People who receive my spirit animal readings are sometimes surprised at what animal comes up for them. It’s sometimes an animal they never would have thought of.
No disrespect to spirit animal oracle cards (I’m working on creating a deck myself), but that’s the beauty of doing it on pure intuition. It can literally be ANYTHING. For instance, I had a 5-lined skink come up for someone once – and it turned out she had a previous connection with the animal! (She actually has a skink skin she once picked up and the reading brought attention to some relationship healing that needed to happen in relation to that incident.)
Anyway, Ferret came forward in a reading I did recently, and since it’s an animal that doesn’t get featured very often, I thought I’d give him a chance to sit in the spotlight today. Please feel free to share this post with anyone you know who is fond of Ferrets! 🙂
Ferret Spirit Animal Meaning
The common name “ferret” includes any of a group of animals in the Weasel family, including the Black Footed Ferret of North America, and the European Polecat. (Domestic ferrets are thought to be descendants of the Polecat.)
Ferrets are carnivorous, and ferocious hunters. As such, they definitely speak to the Warrior within us – and they have lessons to offer both for when our Warrior energy needs some encouragement, and for times when it might be coming on a bit too strong.
In English, to “ferret something out” means to track down something hidden and bring it to light. A ferret’s long, low body allows it to go down into the burrows of its prey (such as rabbits or prairie dogs), where it often takes its sleeping prey by surprise. Ferret can help you uncover hidden blocks and energies in your own psyche – sometimes ones that have been buried for a long time. It takes courage to work with Ferret energy, though, because it will ask you to hold yourself to your own truth.
Once you’re connected, though—watch out! Ferrets embody the word FEARLESS! An awesome super power for when you are going after your goals, or entering into any kind of David and Goliath situation in standing for your truth. Not so awesome if you are simply rushing in where it would be more prudent to walk away and live another day.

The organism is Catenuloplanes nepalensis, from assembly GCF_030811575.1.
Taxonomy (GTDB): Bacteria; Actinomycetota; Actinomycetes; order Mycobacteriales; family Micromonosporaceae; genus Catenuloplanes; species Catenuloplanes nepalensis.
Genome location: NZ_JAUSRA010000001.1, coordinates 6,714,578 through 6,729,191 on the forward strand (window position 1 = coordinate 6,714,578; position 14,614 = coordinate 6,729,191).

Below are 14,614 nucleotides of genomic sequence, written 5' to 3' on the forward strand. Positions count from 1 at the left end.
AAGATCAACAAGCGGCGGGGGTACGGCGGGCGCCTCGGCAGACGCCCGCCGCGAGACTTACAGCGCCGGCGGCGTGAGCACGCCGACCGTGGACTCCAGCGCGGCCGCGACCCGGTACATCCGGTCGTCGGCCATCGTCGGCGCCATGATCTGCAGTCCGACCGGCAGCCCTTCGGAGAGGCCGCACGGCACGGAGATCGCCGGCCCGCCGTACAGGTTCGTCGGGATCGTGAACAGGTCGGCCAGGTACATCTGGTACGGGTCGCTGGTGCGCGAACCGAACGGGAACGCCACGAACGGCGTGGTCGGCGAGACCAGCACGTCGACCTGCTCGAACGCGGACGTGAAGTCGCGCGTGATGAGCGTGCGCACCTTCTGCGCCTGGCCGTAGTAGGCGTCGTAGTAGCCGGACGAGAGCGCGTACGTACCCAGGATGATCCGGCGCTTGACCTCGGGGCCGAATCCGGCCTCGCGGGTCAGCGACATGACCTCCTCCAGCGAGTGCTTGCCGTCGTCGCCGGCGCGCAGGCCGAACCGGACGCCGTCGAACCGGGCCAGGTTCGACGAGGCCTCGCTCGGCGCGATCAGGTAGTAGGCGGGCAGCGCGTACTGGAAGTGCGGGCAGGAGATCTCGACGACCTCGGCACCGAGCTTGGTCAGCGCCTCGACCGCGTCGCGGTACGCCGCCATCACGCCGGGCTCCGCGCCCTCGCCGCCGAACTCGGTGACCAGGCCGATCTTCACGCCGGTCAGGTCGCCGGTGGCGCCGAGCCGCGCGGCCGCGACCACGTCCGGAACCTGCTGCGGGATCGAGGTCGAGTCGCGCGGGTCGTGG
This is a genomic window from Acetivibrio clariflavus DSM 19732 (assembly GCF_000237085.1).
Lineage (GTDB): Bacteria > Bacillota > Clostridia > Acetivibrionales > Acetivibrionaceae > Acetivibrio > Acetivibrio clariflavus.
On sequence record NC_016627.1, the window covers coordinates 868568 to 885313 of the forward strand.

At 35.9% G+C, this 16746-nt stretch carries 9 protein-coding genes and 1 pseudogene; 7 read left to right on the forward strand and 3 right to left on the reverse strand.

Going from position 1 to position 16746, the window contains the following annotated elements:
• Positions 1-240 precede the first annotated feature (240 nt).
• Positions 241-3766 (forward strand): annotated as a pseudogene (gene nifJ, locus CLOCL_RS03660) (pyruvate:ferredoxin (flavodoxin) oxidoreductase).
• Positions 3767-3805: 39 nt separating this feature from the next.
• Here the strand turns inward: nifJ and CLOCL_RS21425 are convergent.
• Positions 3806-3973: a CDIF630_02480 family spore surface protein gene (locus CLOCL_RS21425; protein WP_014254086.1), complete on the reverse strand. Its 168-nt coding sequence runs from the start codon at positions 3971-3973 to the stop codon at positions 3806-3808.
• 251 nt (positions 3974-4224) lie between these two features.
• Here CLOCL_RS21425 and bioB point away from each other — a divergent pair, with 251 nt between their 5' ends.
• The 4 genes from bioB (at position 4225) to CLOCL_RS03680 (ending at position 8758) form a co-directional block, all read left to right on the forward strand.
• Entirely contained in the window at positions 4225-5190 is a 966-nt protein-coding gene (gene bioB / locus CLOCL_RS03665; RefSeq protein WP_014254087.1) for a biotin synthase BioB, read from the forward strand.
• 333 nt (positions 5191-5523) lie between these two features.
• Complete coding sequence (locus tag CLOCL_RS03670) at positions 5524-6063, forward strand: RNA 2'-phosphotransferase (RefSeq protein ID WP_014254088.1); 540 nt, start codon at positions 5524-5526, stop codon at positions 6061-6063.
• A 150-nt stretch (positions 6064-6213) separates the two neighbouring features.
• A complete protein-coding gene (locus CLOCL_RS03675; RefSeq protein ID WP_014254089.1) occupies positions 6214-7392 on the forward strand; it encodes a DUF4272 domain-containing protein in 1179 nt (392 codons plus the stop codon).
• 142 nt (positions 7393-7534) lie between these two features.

One of my readers, Sally, who kept ferrets for many years, says:
“Ferrets are sometimes foolishly fearless, they lack fear so much that they have never even heard of the word! They will often attack a huge hunting dog or pitbull or a cunning hunter like a feral cat without second thought or thought at all. However, in times, in need of fearlessness, the ferret is a great inspiration.”
Ferret does take shelter in the earth, so balance those fiery warrior tendencies with the more earthly qualities of discernment and strategic thinking. Cultivating good people skills, including negotiation, is a good idea, too.
Ferrets and weasels sometimes have a negative connotation in English, as being sneaky or sly, and even thieving. That can indeed be the shadow side of this power animal, and a ferret person may find themselves tempted on occasion to hide the truth from themselves or others. The little bandit mask on many ferrets is a visual symbol of this type of energy. However, this aspect of Ferret has its positive side, too. When a Ferret person is aligned with her higher self she can put that tenacious, let’s-bring-it-to-the-light-and-get-it-done kind of energy to use in a way that contributes to the highest good.
Like many weasel-family animals, ferrets will sometimes engage in what is known as the “Weasel War Dance”: a ferocious-looking, frenzied display that is supposed to disorient its prey. What can Ferret people learn from this? The value of posturing! Attitude is everything, and putting on a mask of confidence when you have to negotiate or are in a shaky situation can make all the difference. (Another observation from Sally: “I feel they dance around doing the war dance also because they are trying to take their enemy off guard with comical behavior. They’re trying to laugh you out of your attack towards them. They do have a way of charming bigger and better predators than themselves.”)
Keep in mind here, too, another characteristic of the Ferret: like most weasel – family animals, they have musky – smelling scent glands under the tail. Translation? Don’t be afraid to make a stink if you have to! Or conversely: Are you making a stink unnecessarily?
If you find that you attract a lot of conflict, though, remember that a Ferret’s little war dance can also be an invitation to play. Keep the competition friendly and open yourself to creatively “ferreting out” solutions that allow everyone to walk away with their dignity and livelihoods intact – if not actually finding win-win ways to do things.
Finally, a word about our native ferret, the Black Footed Ferret.
One of the benefits the Black Footed Ferret brings to people is to keep the prairie dog population in check – and in the process, reducing outbreaks of bubonic plague, which those animals can carry. Once thought extinct, this feisty little guy is making a comeback with the help of the U.S. Fish & Wildlife Service and other organizations. That makes him an awesome power animal for Survivor energy! 🙂
To find out more about the Black Footed Ferret, and/or to donate any amount to help this beautiful animal stay here on the planet with us, visit the nonprofit Prairie Wildlife Research website: http://www.prairiewildlife.org/support.html
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